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  1. nyota's Avatar
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    #11

    Re: Oscar

    Quote Originally Posted by nyota View Post
    It seems both of them are fine?
    Quote Originally Posted by ostap77 View Post
    Search me! I'm not a native speaker>
    Actually, you ARE, but not necessarily of English.

    I was trying to make a statement based on the links but because English's not my first language I tentatively added a question mark.

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    #12

    Re: Oscar

    Quote Originally Posted by ostap77 View Post
    Getting back to the Oscar thing, here's what I'Ve pulled up from the Net:

    "(Reuters) - Natalie Portman won the Oscar as best actress on Sunday for her role as an unhinged ballerina in the thriller "Black Swan," denying Annette Bening the golden statuette for the fourth time in her career."

    Is it "the Oscar for best actress" or "the Oscar as the best actress"?
    I am not a teacher.

    The one with "as" is English, all right (but not with "the": Oscar as best actress). I don't like it because it uses "best actress" as if that was a generic phrase.

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    #13

    Re: Oscar

    Quote Originally Posted by Coolfootluke View Post
    I am not a teacher.

    The one with "as" is English, all right (but not with "the": Oscar as best actress). I don't like it because it uses "best actress" as if that was a generic phrase.
    It's part of the Reuters coverage. BE and AmE difference?

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    #14

    Re: Oscar

    Quote Originally Posted by nyota View Post
    Actually, you ARE, but not necessarily of English.

    I was trying to make a statement based on the links but because English's not my first language I tentatively added a question mark.
    Tak jest!

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    #15

    Re: Oscar

    Quote Originally Posted by ostap77 View Post
    It's part of the Reuters coverage. BE and AmE difference?
    I am not a teacher.

    Literate native speaker--polyglot journalist difference, in my humble opinion. And BAFTA can put things any way they like when their turn comes. No, the difference is semantic, not stylistic.

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    #16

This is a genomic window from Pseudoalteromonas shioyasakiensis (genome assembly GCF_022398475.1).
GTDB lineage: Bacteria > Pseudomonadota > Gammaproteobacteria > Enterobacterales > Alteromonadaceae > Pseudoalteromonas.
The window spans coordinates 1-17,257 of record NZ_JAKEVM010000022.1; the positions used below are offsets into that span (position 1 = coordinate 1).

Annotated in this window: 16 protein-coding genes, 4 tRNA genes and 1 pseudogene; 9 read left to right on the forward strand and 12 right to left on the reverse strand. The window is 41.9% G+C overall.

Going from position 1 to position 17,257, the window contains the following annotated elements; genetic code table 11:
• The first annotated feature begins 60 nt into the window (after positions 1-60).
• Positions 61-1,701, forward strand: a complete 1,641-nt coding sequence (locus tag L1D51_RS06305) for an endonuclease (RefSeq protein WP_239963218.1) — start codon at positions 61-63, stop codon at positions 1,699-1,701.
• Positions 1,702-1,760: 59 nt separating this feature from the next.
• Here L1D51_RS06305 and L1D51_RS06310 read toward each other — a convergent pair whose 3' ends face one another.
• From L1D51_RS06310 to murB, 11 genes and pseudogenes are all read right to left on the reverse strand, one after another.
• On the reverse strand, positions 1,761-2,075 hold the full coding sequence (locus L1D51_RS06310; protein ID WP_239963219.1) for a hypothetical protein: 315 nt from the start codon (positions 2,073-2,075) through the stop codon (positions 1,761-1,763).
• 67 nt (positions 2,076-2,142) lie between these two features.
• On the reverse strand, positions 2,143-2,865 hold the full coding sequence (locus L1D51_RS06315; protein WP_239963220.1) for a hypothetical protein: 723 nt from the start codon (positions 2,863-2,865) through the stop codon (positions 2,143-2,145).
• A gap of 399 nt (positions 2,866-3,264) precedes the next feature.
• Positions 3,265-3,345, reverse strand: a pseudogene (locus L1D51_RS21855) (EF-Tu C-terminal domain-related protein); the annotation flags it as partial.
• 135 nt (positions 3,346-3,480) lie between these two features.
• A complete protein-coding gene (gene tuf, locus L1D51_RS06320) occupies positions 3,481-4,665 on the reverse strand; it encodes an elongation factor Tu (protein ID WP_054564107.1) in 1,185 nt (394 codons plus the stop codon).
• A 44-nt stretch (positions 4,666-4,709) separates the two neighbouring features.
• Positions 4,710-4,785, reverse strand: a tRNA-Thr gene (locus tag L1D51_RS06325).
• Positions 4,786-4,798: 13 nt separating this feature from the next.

Re: Oscar

    Quote Originally Posted by ostap77 View Post
    Getting back to the Oscar thing, here's what I'Ve pulled up from the Net:

    "(Reuters) - Natalie Portman won the Oscar as best actress on Sunday for her role as an unhinged ballerina in the thriller "Black Swan," denying Annette Bening the golden statuette for the fourth time in her career."

    Is it "the Oscar for best actress" or "the Oscar as the best actress"?

    ***** NOT A TEACHER *****


    Ostap,


    (1) You always ask the most interesting questions.

    (2) I checked "Professor Google," and it seems that

    the preposition for is favored. Of course, I did not

    check all the results, but I found only one use of as --

    in the Reuters article.

    (3) I most respectfully suggest that you use for.

    (4) By the way, many results avoided the as/for problem

    by simply phrasing the information in another manner.

    (a) Here is how the Los Angeles Times (Hollywood is a part

    of the City of Los Angeles) put it:

    Natalie Portman ... won the lead actress Academy Award.

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    #17

    Re: Oscar

    Quote Originally Posted by TheParser View Post
    ***** NOT A TEACHER *****


    Ostap,


    (1) You always ask the most interesting questions.

    (2) I checked "Professor Google," and it seems that

    the preposition for is favored. Of course, I did not

    check all the results, but I found only one use of as --

    in the Reuters article.

    (3) I most respectfully suggest that you use for.

    (4) By the way, many results avoided the as/for problem

    by simply phrasing the information in another manner.

    (a) Here is how the Los Angeles Times (Hollywood is a part

    of the City of Los Angeles) put it:

    Natalie Portman ... won the lead actress Academy Award.

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